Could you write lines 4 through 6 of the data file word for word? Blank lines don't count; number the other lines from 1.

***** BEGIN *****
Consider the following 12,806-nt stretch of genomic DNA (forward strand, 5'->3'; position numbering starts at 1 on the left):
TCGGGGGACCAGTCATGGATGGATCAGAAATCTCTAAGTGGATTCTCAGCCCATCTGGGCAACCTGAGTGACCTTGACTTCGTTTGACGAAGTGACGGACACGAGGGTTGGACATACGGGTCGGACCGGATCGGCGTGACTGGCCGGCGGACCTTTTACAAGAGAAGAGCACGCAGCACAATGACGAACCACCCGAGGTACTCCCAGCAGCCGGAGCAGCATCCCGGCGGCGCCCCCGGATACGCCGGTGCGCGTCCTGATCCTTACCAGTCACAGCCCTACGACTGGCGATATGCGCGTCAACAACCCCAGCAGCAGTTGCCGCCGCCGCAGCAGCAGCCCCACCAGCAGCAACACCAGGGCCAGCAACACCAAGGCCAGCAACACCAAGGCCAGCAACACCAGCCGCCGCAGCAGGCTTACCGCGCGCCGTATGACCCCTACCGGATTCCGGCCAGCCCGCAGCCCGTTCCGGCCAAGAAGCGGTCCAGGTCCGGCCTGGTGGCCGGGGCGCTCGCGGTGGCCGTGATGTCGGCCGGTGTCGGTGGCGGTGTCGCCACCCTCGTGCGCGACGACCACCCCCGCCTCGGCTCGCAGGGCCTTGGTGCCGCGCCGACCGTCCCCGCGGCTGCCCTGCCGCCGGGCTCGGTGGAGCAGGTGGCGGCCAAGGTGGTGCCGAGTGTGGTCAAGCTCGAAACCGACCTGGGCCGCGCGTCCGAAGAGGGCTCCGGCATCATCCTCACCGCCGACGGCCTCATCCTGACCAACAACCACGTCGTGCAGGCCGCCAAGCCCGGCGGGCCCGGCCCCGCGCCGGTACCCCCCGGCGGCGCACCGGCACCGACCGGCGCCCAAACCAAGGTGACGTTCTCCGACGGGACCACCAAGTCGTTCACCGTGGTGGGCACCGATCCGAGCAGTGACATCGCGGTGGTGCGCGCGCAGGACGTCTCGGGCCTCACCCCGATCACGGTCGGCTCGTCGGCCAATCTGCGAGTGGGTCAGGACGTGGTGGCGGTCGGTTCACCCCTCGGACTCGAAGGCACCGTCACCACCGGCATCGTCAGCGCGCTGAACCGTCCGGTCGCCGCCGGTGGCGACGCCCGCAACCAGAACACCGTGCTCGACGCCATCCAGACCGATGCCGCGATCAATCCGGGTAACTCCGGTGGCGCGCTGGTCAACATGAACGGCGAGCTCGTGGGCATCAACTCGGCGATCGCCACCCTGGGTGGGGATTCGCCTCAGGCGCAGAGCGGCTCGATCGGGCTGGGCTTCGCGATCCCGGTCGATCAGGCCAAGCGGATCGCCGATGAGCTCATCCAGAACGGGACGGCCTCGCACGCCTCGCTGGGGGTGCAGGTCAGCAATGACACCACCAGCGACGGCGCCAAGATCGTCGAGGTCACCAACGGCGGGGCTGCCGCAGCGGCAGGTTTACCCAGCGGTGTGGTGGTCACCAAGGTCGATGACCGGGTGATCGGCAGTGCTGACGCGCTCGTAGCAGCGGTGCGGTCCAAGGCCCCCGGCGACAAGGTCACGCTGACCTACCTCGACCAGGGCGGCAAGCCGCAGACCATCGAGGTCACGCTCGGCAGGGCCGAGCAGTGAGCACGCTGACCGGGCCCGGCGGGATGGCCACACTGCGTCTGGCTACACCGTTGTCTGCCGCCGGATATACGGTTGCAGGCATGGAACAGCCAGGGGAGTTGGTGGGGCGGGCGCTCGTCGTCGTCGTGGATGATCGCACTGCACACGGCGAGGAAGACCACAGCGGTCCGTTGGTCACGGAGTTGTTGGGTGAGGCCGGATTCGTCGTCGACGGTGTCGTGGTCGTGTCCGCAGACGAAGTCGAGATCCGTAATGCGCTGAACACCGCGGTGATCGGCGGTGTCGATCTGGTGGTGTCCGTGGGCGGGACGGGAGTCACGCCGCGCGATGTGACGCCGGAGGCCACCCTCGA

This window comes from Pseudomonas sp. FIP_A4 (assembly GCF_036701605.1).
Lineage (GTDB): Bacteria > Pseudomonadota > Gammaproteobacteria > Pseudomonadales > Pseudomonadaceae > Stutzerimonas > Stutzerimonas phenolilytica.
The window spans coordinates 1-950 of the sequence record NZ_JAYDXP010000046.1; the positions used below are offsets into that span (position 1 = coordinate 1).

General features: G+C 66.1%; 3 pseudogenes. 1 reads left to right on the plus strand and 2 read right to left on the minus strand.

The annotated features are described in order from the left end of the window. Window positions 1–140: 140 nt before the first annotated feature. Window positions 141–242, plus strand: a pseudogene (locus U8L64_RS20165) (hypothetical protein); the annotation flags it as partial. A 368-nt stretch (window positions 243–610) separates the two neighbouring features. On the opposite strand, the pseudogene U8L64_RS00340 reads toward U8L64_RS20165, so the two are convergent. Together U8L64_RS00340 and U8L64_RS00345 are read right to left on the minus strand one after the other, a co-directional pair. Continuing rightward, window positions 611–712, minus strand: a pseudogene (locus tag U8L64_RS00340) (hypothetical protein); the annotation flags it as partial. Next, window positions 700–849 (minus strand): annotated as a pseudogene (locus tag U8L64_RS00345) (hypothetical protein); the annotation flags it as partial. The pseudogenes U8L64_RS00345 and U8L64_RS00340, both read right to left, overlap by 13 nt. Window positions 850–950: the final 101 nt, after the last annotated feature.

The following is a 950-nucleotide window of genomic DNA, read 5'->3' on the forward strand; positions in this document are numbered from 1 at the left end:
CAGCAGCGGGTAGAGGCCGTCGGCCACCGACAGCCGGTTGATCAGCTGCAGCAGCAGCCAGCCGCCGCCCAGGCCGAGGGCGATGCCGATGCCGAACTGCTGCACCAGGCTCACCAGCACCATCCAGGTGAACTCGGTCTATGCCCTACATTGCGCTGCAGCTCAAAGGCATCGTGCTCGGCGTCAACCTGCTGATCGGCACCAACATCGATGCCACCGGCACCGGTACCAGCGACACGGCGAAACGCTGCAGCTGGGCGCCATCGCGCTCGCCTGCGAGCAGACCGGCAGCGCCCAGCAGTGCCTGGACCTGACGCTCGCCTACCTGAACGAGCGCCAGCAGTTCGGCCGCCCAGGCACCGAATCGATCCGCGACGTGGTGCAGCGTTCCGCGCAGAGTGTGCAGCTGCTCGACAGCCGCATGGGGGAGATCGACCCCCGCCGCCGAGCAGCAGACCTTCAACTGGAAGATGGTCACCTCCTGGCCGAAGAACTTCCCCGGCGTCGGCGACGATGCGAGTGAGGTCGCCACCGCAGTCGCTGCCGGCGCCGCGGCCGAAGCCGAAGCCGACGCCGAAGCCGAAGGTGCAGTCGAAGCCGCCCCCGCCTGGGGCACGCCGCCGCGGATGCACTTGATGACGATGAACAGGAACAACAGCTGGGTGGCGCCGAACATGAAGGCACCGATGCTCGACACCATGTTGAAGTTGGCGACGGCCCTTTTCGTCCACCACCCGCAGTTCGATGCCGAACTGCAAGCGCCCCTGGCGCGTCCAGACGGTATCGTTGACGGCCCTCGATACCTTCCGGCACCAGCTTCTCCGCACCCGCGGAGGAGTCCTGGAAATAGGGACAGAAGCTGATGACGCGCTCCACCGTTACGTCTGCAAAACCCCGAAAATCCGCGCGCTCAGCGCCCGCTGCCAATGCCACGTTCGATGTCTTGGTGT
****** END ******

Lineage (GTDB): Bacteria > Pseudomonadota > Gammaproteobacteria > Pseudomonadales > Pseudomonadaceae > Stutzerimonas > Stutzerimonas phenolilytica.
The window spans coordinates 1-950 of the sequence record NZ_JAYDXP010000046.1; the positions used below are offsets into that span (position 1 = coordinate 1).

General features: G+C 66.1%; 3 pseudogenes. 1 reads left to right on the plus strand and 2 read right to left on the minus strand.